A tweet from @nothanksIRS clarifies the awkward wording of 14th amendment by citing a clearer regulation:
It says a “citizen” is a person “born or naturalized in the United States” AND “subject to ITS jurisdiction”.Tweet.
So citizen = subject
“U.S.” here refers to the federal government.
That’s why they say “ITS jurisdiction” and not “their jurisdiction”
Being a subject is voluntary.
He also added:
See 26 CFR 1.1-1(c) Who is a citizenTweet
Isn’t it interesting that they felt the need to explain who is a citizen in the Regulations? That’s called a “clue”.
Those tweets confirmed for me two things:
- the 14th Amendment only refers to citizens of the federal government, not any of the states, and
- the income tax only applies to those citizens and also to residents under the jurisdiction of the federal government.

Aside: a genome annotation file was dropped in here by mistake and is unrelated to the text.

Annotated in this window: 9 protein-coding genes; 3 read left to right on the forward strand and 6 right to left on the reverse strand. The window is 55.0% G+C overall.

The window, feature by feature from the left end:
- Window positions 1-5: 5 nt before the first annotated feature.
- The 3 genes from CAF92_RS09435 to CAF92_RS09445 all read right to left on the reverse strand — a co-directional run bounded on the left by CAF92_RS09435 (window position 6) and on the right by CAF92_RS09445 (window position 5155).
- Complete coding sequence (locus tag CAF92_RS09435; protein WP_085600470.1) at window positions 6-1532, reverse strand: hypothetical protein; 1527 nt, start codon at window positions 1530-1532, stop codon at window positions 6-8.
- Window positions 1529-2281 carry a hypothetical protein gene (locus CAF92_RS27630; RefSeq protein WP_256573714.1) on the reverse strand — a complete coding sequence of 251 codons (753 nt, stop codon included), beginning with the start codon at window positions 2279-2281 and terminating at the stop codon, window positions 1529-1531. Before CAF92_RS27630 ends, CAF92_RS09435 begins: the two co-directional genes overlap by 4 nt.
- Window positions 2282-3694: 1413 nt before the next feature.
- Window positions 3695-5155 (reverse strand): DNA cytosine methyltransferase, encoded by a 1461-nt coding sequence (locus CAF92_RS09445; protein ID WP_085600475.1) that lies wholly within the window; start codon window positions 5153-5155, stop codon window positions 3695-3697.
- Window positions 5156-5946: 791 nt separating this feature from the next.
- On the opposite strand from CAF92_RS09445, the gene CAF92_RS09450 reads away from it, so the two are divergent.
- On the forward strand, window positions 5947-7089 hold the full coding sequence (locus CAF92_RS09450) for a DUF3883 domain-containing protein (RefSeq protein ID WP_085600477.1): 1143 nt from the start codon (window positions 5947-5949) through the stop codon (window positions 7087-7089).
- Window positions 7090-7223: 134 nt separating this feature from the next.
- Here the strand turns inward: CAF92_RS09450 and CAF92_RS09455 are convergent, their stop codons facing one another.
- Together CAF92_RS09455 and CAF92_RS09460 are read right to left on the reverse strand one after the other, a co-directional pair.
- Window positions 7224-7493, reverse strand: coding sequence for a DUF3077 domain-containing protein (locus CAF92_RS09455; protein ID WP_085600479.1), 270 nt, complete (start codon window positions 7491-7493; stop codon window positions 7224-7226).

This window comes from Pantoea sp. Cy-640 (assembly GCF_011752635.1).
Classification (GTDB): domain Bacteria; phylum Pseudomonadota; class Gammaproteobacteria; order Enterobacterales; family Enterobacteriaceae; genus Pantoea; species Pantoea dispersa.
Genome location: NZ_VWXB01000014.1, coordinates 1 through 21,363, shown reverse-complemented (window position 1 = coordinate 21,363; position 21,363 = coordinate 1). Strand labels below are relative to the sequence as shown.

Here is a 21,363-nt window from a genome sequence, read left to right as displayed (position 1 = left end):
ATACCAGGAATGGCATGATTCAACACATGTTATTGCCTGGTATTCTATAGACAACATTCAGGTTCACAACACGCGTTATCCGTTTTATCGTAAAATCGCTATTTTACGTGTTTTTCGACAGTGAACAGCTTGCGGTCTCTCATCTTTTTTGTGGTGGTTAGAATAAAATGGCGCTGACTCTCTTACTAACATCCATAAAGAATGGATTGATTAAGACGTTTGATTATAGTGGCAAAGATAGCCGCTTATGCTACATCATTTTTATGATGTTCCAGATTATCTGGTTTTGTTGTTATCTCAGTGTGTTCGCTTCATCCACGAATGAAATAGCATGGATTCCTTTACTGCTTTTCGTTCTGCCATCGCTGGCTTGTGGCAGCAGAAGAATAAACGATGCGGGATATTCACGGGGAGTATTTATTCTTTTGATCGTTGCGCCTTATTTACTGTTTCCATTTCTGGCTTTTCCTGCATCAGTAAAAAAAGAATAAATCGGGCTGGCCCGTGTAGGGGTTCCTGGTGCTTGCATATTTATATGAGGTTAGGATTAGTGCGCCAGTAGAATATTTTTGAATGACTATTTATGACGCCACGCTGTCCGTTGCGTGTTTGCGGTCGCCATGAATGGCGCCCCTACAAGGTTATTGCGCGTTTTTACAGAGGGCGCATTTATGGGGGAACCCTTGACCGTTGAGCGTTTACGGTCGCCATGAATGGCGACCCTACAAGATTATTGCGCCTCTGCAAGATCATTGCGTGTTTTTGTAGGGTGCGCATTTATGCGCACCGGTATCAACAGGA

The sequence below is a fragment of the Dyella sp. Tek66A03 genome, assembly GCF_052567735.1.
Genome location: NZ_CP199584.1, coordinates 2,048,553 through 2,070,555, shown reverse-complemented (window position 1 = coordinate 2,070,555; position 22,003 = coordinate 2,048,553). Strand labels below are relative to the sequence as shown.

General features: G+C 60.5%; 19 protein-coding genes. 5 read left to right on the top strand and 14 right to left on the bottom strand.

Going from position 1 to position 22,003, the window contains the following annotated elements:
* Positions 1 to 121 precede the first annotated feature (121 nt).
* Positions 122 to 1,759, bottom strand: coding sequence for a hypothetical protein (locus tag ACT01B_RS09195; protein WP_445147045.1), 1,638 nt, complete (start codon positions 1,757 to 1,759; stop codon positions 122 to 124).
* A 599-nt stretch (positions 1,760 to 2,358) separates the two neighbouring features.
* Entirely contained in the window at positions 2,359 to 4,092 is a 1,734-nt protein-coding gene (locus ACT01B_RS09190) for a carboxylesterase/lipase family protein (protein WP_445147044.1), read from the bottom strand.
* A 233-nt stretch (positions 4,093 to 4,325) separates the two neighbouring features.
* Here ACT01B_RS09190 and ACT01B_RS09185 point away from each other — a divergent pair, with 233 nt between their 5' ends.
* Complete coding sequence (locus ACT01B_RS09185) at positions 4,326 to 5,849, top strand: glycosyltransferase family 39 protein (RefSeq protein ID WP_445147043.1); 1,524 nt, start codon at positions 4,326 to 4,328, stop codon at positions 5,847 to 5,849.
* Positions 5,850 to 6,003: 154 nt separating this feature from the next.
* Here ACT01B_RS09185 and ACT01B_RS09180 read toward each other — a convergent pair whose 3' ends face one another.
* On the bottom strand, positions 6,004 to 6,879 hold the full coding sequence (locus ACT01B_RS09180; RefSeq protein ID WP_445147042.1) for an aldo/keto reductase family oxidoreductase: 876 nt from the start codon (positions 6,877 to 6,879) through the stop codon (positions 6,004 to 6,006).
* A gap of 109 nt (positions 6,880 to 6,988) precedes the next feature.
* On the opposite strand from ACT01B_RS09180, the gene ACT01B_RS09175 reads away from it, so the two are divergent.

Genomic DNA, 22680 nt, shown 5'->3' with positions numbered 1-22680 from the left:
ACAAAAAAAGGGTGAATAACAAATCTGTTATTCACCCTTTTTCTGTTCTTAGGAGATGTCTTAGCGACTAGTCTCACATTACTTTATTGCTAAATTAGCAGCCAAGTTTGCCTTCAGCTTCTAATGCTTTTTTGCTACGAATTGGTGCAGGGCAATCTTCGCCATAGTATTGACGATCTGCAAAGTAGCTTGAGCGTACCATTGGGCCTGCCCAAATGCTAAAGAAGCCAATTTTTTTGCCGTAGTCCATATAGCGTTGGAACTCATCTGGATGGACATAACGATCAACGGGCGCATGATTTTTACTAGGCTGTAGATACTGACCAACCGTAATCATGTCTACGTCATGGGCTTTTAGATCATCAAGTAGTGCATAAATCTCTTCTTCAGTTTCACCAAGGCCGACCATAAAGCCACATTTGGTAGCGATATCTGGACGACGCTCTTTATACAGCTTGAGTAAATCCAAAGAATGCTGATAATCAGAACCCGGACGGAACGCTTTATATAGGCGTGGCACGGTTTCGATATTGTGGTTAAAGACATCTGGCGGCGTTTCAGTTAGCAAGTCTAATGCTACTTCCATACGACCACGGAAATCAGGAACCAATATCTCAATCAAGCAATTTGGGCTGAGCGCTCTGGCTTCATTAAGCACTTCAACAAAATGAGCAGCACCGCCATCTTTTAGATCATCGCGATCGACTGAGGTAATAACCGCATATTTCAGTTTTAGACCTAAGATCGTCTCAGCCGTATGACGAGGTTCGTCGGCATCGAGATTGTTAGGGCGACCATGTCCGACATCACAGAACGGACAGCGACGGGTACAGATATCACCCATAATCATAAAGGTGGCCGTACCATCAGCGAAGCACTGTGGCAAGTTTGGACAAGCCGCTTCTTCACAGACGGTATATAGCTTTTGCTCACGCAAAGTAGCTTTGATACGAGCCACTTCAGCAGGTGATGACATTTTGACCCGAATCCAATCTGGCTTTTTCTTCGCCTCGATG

The first sentence of the 14th Amendment has the odd phrase, “and subject to the jurisdiction thereof”. Here’s the complete first sentence
All persons born or naturalized in the United States, and subject to the jurisdiction thereof, are citizens of the United States and of the state wherein they reside.14th Amendment
But the CFR regulation uses the phrase “its jurisdiction” which is much clearer.
(c) Who is a citizen. Every person born or naturalized in the United States and subject to its jurisdiction is a citizen.C
Had the 14th amendment pertained to people of the states (plural), then it would have said “and subject to the jurisdictions [plural] thereof”.
Roger Sayles quoted a judge from a case, though I am not sure how to explain it.
“a citizen of a state is a citizen of the United States.”Chief Justice Story